The Minnesota Freedom Fund has seen its donations surge in the wake of the protests over George Floyd's death. Member of the Board of Directors on the Minnesota Freedom Fund Steve Boland joins Yahoo Finance’s Kristin Myers to discuss.
KRISTIN MYERS: The markets might be ignoring all of the chaos in the streets, news about US and China, and essentially all of the protests, but everyone else hasn't been. So I want to turn to my next guest, Steve Boland. He's the member of the Board of the Directors on the Minnesota Freedom Fund.
Steve, thank you so much for joining us. The reason we want to have this conversation with you today is because I know that your organization has received a huge influx of cash as people around the country essentially send you donations to help those that might have been arrested over the last couple of days. So to start off here, how well have you guys been doing over the last couple of days? How well has the fund been doing?
STEVE BOLAND: Well, well enough in the first few days of the crisis that we have actually asked donors to maybe consider giving elsewhere-- in the last couple of days in the crisis, because people have been responding extremely generously, not only across the country, but across the world, seeing what happened with the murder of George Floyd, seeing the need to be part of a solution and wanting to be at least able to help bailout protesters that may be incarcerated without the ability to get out of jail.
So we're extremely pleased to say that, as of right now, we've been in receipt of over $30 million in contributions from at least 800,000 individuals, probably closer to 900,000, but we're trying to deduplicate that data now to really understand it. But it's been an amazing outpouring from people that really want to make a difference.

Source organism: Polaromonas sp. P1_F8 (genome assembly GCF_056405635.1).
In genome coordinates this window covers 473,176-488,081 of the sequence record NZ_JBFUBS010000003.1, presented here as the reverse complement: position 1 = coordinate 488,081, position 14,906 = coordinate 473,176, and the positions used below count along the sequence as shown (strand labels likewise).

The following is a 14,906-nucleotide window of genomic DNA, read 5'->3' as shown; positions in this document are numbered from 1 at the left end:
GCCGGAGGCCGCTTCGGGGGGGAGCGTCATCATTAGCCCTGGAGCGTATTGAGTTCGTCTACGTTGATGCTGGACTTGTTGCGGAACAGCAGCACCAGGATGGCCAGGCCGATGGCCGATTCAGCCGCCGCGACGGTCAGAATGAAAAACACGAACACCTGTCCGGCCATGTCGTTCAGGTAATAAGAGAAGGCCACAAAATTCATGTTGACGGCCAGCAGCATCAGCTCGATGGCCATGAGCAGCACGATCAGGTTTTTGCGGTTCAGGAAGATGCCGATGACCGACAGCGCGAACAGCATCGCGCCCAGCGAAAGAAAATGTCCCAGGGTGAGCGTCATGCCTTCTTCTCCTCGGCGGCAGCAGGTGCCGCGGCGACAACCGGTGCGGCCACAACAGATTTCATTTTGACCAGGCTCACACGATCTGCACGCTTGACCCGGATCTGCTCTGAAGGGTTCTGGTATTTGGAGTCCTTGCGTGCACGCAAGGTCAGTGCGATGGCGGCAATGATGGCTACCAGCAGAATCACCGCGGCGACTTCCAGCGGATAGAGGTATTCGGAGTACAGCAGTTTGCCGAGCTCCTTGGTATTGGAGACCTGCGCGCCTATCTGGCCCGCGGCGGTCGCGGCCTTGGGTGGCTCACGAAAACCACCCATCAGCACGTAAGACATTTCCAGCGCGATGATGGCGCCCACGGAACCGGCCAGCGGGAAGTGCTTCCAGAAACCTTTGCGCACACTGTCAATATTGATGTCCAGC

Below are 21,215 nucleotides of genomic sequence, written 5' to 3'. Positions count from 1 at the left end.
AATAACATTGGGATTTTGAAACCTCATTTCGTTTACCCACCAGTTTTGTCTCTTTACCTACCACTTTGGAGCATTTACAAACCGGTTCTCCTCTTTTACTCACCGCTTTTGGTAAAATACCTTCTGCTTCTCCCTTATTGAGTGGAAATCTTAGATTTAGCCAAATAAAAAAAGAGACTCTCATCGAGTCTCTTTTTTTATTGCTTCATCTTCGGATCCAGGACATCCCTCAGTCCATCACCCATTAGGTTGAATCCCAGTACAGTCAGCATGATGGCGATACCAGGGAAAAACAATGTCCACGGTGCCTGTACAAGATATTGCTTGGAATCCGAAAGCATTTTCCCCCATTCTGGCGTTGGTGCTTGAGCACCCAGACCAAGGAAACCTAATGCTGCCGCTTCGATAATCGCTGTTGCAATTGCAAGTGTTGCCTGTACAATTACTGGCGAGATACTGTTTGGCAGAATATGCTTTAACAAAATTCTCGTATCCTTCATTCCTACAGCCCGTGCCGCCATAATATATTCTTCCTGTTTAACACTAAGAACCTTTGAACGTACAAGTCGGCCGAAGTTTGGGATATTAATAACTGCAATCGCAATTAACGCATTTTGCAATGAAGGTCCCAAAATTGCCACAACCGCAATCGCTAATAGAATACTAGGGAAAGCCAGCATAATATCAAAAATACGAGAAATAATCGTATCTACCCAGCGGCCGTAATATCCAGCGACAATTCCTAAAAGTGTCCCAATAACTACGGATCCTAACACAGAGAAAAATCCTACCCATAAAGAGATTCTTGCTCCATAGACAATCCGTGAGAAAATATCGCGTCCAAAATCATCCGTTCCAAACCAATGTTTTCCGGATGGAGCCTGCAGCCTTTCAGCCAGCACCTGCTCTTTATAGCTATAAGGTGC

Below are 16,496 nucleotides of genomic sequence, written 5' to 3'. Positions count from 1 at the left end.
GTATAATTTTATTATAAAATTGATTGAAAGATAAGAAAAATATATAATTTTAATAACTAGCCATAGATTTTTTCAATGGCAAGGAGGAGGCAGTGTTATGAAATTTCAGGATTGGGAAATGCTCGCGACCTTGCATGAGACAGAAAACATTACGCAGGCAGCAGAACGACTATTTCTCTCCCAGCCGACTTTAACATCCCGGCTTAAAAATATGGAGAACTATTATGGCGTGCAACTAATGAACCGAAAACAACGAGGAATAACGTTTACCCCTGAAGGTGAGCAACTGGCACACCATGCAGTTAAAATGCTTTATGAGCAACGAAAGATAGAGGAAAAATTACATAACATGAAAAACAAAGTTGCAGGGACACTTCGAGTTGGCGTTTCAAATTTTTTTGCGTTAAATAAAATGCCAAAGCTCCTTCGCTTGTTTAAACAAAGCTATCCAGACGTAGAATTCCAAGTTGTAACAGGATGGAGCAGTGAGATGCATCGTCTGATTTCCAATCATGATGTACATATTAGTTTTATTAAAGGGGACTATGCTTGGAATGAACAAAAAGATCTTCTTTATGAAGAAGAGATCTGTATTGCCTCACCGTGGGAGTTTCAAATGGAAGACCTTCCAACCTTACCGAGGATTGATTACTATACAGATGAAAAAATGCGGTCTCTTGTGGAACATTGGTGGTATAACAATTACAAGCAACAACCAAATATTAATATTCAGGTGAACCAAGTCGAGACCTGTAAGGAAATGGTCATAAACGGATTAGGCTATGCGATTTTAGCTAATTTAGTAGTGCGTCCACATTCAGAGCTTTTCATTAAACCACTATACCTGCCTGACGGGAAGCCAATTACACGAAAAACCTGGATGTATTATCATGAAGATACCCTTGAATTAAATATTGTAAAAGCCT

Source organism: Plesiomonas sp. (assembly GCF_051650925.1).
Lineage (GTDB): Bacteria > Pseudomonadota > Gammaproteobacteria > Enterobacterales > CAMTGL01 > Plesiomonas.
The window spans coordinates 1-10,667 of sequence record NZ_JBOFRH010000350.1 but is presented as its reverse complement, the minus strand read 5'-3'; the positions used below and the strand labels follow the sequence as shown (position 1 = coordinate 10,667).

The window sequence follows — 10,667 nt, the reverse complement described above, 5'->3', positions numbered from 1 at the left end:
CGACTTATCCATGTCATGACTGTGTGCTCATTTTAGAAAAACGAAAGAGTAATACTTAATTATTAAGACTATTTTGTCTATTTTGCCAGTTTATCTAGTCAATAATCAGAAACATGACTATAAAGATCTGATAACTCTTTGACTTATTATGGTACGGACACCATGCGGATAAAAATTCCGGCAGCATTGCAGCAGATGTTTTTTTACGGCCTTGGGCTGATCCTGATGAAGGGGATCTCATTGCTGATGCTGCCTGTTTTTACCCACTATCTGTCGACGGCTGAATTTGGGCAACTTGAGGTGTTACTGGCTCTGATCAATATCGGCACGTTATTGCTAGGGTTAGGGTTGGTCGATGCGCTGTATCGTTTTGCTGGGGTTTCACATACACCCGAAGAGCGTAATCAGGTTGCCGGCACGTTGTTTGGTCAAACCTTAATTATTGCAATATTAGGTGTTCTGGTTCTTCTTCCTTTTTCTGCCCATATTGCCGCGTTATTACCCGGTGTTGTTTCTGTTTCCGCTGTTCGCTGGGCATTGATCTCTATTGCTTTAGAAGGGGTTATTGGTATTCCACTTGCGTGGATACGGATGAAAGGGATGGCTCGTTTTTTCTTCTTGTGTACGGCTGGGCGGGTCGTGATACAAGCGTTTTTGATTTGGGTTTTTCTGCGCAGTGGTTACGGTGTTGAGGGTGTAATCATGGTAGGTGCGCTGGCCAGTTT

KRISTIN MYERS: Steve, I want to ask you really quickly on some news that's just coming across right now that the three other police officers that were at the scene are actually now being charged by AG Ellison with aiding and abetting second-degree murder. I just wanted some quick reactions from you there on that.
STEVE BOLAND: I had not heard that, so I'm extremely pleased that we continue to make progress on holding accountable the officers in question, in addition to the Minneapolis police force, and I think policing across the country, more broadly. As you may also be aware, the Minnesota Department of Human Rights has launched an investigation into the entire Minneapolis Police Department for systemic racism as a problem there, not just with these four officers. But clearly, some of the demands from the protesters in the streets have been to hold all four officers on the scene accountable, so very pleased to hear that there is some action in that now, and sure many other people will be pleased too.
KRISTIN MYERS: Right. And this is news, just for everyone at home watching, that's coming out from the "Star Tribune," so I want to make sure that we give them the proper attribution there. Now Steve, I know you were talking about the donations. I believe the number was something like $20 million. How does that compare to how well you guys were doing previously? How much of an uptick is this for you guys?
STEVE BOLAND: Well, it's a literally national and international groundswell of support that has-- we had not been part of before. The Freedom Fund was founded in 2016, so it's relatively recent, and had been working on a fairly small scale in just a few communities in Minnesota, trying to build more momentum, trying to build support. And unfortunately, this particular tragedy is what it took to get this issue in front of more people.
But last year, we did about $150,000 in donations, and as of now, over $30 million. We were at $20 million when some of this news broke, but absolutely dwarfing our resources and our capacity previous to what had happened here in Minneapolis last week.
KRISTIN MYERS: What is the ratio of small donors to big donors? Do you have a, you know, a sense of, like, the average donation size, even anecdotally?